SSDA: You studied Speech and Drama – do you have any interest in script writing?

DALENE: It was my love for words that brought my love for the stage. I was privileged enough to attend one of John Kani’s lectures back in the day. He described actors as, “Reading something so beautiful and profound that they simply have to share it with the world.”

My interest in writing was side-lined a bit after the stage took its strange-yet-magical grip on me – but yes, script writitng is definitely on the bucket list.


SSDA: A favourite YouTube clip amongst writers is Dylan Moran’s rejection clip, Bernard’s LetterHow do you deal with the dreaded, no?


Some will, some won’t – so what? Someone’s waiting.

I don’t think a “no” is necessarily a bad thing – it usually comes along with some invaluable advice/constructive criticism that you can use to develop your skills. In the end, “no’s” are almost as important as that final “yes.” If it doesn’t grow you, it doesn’t change you. And if it doesn’t change you to be better, there’s no use in doing it. Besides, it makes the “yes’s” that much sweeter.


SSDA: Tell us about your writing process.

DALENE: I’m a big supporter of Ernest Hemmingway’s style of writing.

“Writing,” he says, “Is easy. All you have to do is sit at your typewriter and bleed.”

I think at the end of the day there are two styles to writing – the first is to plan your work and work your plan. The second is to just, you know, bleed. I usually type until my fingers hurt and then leave it for a couple of days before I edit. Seems to work the best for me. Everyone has their own styles, however, and with all things creative – you kind of just have to do what works for you.


SSDA:  What writing advice do you wish you knew earlier?

DALENE: Letter to my younger self in terms of writing:

Read. Read. Read some more. Question everything. Read Joseph Campbell’s “Hero with a Thousand Faces” and study the Hero’s Journey in depth. Also, find a group of similar minded friends and make sure one of them is an editor or at least studying editing. Be the grammar Nazi. Read your work (sic). Edit it doesn’t sound like work anymore (sic).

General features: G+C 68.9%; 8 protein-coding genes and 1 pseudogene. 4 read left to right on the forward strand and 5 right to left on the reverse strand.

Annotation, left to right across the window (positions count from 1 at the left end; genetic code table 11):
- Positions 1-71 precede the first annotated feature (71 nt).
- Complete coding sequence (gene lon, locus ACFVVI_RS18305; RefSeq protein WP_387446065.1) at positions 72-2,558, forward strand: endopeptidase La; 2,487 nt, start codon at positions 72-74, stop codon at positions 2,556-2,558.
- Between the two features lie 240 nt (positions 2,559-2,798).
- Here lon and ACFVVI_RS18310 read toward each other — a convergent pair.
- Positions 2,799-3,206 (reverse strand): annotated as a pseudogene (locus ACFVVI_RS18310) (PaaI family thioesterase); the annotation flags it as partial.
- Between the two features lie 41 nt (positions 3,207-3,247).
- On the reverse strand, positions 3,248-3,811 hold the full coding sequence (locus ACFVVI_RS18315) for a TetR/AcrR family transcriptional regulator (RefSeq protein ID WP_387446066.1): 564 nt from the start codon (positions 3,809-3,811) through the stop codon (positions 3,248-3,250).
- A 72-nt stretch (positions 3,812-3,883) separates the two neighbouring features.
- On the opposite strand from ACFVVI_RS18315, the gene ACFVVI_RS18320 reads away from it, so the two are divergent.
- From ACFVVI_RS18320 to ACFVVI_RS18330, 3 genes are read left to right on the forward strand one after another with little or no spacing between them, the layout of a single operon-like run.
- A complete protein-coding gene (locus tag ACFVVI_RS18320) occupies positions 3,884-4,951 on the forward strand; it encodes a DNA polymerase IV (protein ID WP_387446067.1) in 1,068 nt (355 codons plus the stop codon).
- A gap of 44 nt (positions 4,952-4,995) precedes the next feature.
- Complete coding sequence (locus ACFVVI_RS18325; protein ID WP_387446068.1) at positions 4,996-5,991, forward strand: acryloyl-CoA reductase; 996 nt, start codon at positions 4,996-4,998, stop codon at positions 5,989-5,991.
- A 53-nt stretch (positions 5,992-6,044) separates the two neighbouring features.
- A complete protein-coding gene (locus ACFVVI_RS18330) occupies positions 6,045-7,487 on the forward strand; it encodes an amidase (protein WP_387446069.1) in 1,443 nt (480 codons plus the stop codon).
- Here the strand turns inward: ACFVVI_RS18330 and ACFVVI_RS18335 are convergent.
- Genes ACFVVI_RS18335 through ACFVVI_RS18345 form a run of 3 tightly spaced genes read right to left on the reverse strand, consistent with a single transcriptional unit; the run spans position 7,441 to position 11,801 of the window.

Dalene Titus is a part time writer and full time dreamer. She can be found most days with her head in the clouds or doodling on her notepad. Because she always has a notepad. And a book. She is also a lover of Dramatic Arts and will be moving to Cape Town to host workshops, talks and immerse herself in community work. You know, with her notepad. And her book. And her head full of dreams.

Henrietta Rose-Innes on the relationship between humans and non-humans, writing and home.

“I want to write my patch of the world into existence, and trust that others around me are writing theirs. Otherwise, I fear these unique locales will vanish from our literary map.”

Green Lion - front cover cropped

Award-winning author Henrietta Rose-Innes is back in South Africa for the launch of her new book, Green Lion. SSDA’s Rachel Zadok caught up with her and asked her about animals, insects, being human, writing and how being far from home affects one’s view. 

RZ: You’re currently living in a pod in Norwich, doing a PHD  at the University of East Anglia. I’ve always felt that some distance between a writer and their home enables them to see home more clearly, or if not more clearly, than at least from a different perspective. Have you found this to be true? And, if so, how does home look from Norwich?

HENRIETTA: I don’t feel so far away – especially as Green Lion is so immersed in Cape Town-ness, and I am currently so immersed in promoting the book. I have a  lot of contact with South African friends and colleagues, and have already paid two working visits home, with another planned for September (for the Open Book Festival). So I suppose I’m experimenting with being a literary soutpiel, with feet in both worlds. But I do have another two years of study to go, and I’m sure things will shift in that time. My work has been very bounded by the geography of home, so far, and maybe now I’d like to experiment with being a South African eye abroad. That would be a new departure for me, and a challenge.